Telenor’s end of operations in Myanmar
Telenor’s operations in Myanmar started in 2014, and the investments were in May 2021 written off as a company loss. The later announcement of the disengagement cited concerns for employee safety, regulatory conditions and business practices as the basis for the decision. In a statement in September, Telenor also evoked the demand from the regime to active sanctions-covered intercept equipment as a reason for their disengagement. According to the company, it was no longer possible to abide by the OECD Guidelines, keep their employees safe and operate in Myanmar at the same time.
Telenor has 18 million registered phone plans in Myanmar as one out of four providers, and their clients now risk that their data will be shared with the authorities. The junta is known to shy no means when pursuing dissidents and are constantly tightening their grip on the pro-democracy movement. Myanmar’s civil society has therefore expressed their disappointment in Telenor’s decision, as the company has until this crisis been perceived as constructive and active in their dialogue with civil society and as the most reliable and responsible mobile operator.
The complaint to the OECD contact point
The complaint to the Norwegian National Contact Point has been submitted by the Centre for Research on Multinational Corporations (SOMO) on behalf of 474 civil society organisations based in Myanmar. They are claiming that the sale is not in line with the standards of responsible disengagement as set forth by the OECD Guidelines for Multinational Enterprises. In the complaint three elements are set forth; the failure to carry out appropriate risk-based due diligence, lack of meaningful engagement with relevant stakeholders considering the sale and finally the lack of transparency in its decision to disengage.
The case is a principally important one, as it is unique in the OECD system so far. There has, as far as ForUM is aware, not been a complaint submitted previously related to a company’s responsibility relating to disengagement in a country.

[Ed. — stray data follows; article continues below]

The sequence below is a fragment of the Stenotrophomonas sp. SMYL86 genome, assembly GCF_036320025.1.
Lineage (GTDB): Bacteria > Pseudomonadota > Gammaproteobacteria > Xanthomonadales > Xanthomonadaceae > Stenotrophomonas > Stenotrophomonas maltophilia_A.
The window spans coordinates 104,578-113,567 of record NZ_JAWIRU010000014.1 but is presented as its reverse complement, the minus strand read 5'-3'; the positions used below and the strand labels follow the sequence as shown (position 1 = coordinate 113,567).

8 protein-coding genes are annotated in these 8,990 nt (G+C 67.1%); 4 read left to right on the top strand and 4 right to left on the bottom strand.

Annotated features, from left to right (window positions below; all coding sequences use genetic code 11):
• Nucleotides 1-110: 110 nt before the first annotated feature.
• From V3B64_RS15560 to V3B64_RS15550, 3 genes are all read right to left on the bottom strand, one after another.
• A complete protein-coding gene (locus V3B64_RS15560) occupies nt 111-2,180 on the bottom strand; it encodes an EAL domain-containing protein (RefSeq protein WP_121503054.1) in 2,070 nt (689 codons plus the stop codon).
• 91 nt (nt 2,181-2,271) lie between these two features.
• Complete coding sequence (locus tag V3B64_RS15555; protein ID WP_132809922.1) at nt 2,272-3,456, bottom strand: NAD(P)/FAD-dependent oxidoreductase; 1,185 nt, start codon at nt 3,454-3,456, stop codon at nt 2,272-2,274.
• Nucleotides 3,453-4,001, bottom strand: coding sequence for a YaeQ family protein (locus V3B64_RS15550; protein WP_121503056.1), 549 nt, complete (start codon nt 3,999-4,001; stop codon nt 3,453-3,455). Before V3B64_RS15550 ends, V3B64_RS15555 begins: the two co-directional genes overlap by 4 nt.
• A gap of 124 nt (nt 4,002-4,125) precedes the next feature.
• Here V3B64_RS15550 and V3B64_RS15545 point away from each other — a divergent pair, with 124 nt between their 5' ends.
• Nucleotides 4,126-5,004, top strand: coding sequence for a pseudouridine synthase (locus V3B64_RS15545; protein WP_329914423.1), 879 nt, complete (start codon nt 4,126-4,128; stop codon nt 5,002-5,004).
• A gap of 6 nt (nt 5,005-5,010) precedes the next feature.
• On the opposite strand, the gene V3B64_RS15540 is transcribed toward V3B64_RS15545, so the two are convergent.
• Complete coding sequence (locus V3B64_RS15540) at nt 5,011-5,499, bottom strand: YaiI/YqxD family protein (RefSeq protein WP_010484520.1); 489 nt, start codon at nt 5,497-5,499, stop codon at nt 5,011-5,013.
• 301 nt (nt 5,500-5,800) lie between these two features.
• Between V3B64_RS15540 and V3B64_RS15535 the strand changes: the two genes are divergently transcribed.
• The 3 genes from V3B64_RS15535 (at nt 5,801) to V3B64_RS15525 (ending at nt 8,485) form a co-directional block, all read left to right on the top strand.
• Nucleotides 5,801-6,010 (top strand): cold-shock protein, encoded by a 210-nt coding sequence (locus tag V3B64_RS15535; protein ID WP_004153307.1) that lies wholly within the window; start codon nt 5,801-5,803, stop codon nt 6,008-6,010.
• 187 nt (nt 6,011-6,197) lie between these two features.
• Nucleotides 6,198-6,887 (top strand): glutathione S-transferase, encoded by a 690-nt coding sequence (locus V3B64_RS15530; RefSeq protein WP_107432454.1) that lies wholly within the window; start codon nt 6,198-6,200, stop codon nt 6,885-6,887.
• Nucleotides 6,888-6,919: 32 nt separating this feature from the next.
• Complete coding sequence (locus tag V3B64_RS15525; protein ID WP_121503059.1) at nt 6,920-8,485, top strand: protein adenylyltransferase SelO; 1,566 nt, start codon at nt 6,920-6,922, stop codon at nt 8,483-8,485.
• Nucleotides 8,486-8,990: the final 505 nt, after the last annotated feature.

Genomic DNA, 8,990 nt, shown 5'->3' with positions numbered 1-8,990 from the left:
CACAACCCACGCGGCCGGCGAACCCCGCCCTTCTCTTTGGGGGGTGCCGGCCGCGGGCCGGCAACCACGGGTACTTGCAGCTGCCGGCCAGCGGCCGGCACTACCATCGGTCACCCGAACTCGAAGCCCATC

Myanmar’s civil society fear the control of user data by the regime
Myanmar’s civil society fear that the sale to the M1 group will lead to more sensitive personal data being shared with the authorities, as the M1 Group have a troublesome record of collaboration with repressive regimes. The group is part of the UN list of companies with economic relations to the military regime in Myanmar.
«In Myanmar, our life continues to be at risk from the military junta’s terrorism and their increasing surveillance», states Ko Ye who is a human rights activist and part of the complaint, in an article on SOMO’s website. «We remain shocked that Telenor is rushing to sell their Myanmar business to such unscrupulous buyers without sufficient human rights due diligence, transparency or stakeholder engagement.» he continues.
What happens next?
At present, the sale is not finalised as the authorities in Myanmar need to approve it. However, the pro-democracy movement claim such a sale would be illegitimate as it would be approved by the military junta which is not recognised by the people.
One option for Telenor could be to freeze their activity while carrying out a more orderly process of sale, where civil society could be included. This would allow for proper disengagement, and the opportunity to find a buyer that adheres to the principles of responsible business.
The National Contact Point for OECD has finished its initial assessment of the complaint and found that it merits further examination. At this point a procedure will begin where the parties are invited to a dialogue aiming to find a solution, which Telenor has expressed that it will take part in. Should the parties not reach a mutual agreement, the contact point has no mandate to impose sanctions on Telenor. They can, however, conclude that Telenor has breached the OECD Guidelines which would entail reputational damage for Telenor.
ForUM supports the civil society in Myanmar and their struggle against the repressive military junta. We are concerned that the sale of Telenor’s business in Myanmar will add to an already dire situation for human rights in the country. We therefore support the demand that Telenor put an end to the sale and enter into dialogue with local civil society.
Further, as the Norwegian state is the largest share owner in Telenor, it must also act responsibly in the matter. We encourage the Minister of Commerce to account for the dialogue with Telenor.
As difficult as the situation is for Telenor, it is much worse for the millions of people who suffer at the hands of a brutal military regime. To ensure their fundamental rights is at the core of responsible business, and what Telenor must strive to achieve.
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